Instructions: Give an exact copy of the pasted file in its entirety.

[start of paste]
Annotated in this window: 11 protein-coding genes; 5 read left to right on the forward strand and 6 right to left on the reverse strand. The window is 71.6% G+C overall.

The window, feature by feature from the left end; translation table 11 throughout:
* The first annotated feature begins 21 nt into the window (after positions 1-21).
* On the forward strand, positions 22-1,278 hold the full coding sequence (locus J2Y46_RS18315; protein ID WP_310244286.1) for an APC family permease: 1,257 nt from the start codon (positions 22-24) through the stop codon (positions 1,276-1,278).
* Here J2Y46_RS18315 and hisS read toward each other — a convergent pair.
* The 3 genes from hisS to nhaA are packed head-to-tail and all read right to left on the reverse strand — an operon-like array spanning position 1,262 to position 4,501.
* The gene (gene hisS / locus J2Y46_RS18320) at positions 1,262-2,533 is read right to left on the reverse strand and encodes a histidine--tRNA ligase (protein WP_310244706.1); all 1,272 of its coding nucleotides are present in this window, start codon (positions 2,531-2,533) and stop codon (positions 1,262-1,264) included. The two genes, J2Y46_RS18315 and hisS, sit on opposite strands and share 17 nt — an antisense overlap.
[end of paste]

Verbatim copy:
Annotated in this window: 11 protein-coding genes; 5 read left to right on the forward strand and 6 right to left on the reverse strand. The window is 71.6% G+C overall.

The window, feature by feature from the left end; translation table 11 throughout:
* The first annotated feature begins 21 nt into the window (after positions 1-21).
* On the forward strand, positions 22-1,278 hold the full coding sequence (locus J2Y46_RS18315; protein ID WP_310244286.1) for an APC family permease: 1,257 nt from the start codon (positions 22-24) through the stop codon (positions 1,276-1,278).
* Here J2Y46_RS18315 and hisS read toward each other — a convergent pair.
* The 3 genes from hisS to nhaA are packed head-to-tail and all read right to left on the reverse strand — an operon-like array spanning position 1,262 to position 4,501.
* The gene (gene hisS / locus J2Y46_RS18320) at positions 1,262-2,533 is read right to left on the reverse strand and encodes a histidine--tRNA ligase (protein WP_310244706.1); all 1,272 of its coding nucleotides are present in this window, start codon (positions 2,531-2,533) and stop codon (positions 1,262-1,264) included. The two genes, J2Y46_RS18315 and hisS, sit on opposite strands and share 17 nt — an antisense overlap.